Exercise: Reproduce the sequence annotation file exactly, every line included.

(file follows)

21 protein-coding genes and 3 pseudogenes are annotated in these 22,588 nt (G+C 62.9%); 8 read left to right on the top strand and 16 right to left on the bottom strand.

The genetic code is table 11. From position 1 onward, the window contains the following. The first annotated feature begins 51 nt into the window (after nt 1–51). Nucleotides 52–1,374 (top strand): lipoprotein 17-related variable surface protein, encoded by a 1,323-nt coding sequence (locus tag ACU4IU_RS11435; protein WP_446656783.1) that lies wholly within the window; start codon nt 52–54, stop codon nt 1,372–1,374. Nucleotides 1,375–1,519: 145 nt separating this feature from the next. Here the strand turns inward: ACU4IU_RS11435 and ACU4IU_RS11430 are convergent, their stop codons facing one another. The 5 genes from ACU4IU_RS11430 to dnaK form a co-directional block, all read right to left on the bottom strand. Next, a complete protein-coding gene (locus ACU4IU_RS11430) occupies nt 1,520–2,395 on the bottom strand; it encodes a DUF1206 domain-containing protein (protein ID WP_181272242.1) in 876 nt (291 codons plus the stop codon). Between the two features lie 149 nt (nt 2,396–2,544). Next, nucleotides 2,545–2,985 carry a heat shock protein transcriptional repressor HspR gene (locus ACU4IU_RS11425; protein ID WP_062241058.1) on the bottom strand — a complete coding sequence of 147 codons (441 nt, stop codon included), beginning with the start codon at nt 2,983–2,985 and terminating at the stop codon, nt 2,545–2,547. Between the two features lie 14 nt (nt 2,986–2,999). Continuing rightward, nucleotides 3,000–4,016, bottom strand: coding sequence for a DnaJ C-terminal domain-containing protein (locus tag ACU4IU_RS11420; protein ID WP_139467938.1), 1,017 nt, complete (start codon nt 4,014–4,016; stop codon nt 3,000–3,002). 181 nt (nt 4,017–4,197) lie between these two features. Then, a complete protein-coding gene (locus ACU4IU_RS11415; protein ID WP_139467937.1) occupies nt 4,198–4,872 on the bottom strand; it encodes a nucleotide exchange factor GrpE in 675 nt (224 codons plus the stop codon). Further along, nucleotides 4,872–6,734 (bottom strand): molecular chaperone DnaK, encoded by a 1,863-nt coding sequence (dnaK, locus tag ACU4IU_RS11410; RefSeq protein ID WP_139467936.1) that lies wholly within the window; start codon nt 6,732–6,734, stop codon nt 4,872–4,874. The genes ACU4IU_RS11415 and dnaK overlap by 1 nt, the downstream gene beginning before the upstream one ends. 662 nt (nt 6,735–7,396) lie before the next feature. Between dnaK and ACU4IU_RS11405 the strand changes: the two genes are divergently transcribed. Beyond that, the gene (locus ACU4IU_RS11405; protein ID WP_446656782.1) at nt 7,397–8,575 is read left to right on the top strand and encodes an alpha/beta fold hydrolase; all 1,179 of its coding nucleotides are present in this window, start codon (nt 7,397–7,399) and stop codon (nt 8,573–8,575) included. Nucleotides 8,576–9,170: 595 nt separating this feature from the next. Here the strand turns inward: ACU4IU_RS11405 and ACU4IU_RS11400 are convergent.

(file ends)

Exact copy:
21 protein-coding genes and 3 pseudogenes are annotated in these 22,588 nt (G+C 62.9%); 8 read left to right on the top strand and 16 right to left on the bottom strand.

The genetic code is table 11. From position 1 onward, the window contains the following. The first annotated feature begins 51 nt into the window (after nt 1–51). Nucleotides 52–1,374 (top strand): lipoprotein 17-related variable surface protein, encoded by a 1,323-nt coding sequence (locus tag ACU4IU_RS11435; protein WP_446656783.1) that lies wholly within the window; start codon nt 52–54, stop codon nt 1,372–1,374. Nucleotides 1,375–1,519: 145 nt separating this feature from the next. Here the strand turns inward: ACU4IU_RS11435 and ACU4IU_RS11430 are convergent, their stop codons facing one another. The 5 genes from ACU4IU_RS11430 to dnaK form a co-directional block, all read right to left on the bottom strand. Next, a complete protein-coding gene (locus ACU4IU_RS11430) occupies nt 1,520–2,395 on the bottom strand; it encodes a DUF1206 domain-containing protein (protein ID WP_181272242.1) in 876 nt (291 codons plus the stop codon). Between the two features lie 149 nt (nt 2,396–2,544). Next, nucleotides 2,545–2,985 carry a heat shock protein transcriptional repressor HspR gene (locus ACU4IU_RS11425; protein ID WP_062241058.1) on the bottom strand — a complete coding sequence of 147 codons (441 nt, stop codon included), beginning with the start codon at nt 2,983–2,985 and terminating at the stop codon, nt 2,545–2,547. Between the two features lie 14 nt (nt 2,986–2,999). Continuing rightward, nucleotides 3,000–4,016, bottom strand: coding sequence for a DnaJ C-terminal domain-containing protein (locus tag ACU4IU_RS11420; protein ID WP_139467938.1), 1,017 nt, complete (start codon nt 4,014–4,016; stop codon nt 3,000–3,002). 181 nt (nt 4,017–4,197) lie between these two features. Then, a complete protein-coding gene (locus ACU4IU_RS11415; protein ID WP_139467937.1) occupies nt 4,198–4,872 on the bottom strand; it encodes a nucleotide exchange factor GrpE in 675 nt (224 codons plus the stop codon). Further along, nucleotides 4,872–6,734 (bottom strand): molecular chaperone DnaK, encoded by a 1,863-nt coding sequence (dnaK, locus tag ACU4IU_RS11410; RefSeq protein ID WP_139467936.1) that lies wholly within the window; start codon nt 6,732–6,734, stop codon nt 4,872–4,874. The genes ACU4IU_RS11415 and dnaK overlap by 1 nt, the downstream gene beginning before the upstream one ends. 662 nt (nt 6,735–7,396) lie before the next feature. Between dnaK and ACU4IU_RS11405 the strand changes: the two genes are divergently transcribed. Beyond that, the gene (locus ACU4IU_RS11405; protein ID WP_446656782.1) at nt 7,397–8,575 is read left to right on the top strand and encodes an alpha/beta fold hydrolase; all 1,179 of its coding nucleotides are present in this window, start codon (nt 7,397–7,399) and stop codon (nt 8,573–8,575) included. Nucleotides 8,576–9,170: 595 nt separating this feature from the next. Here the strand turns inward: ACU4IU_RS11405 and ACU4IU_RS11400 are convergent.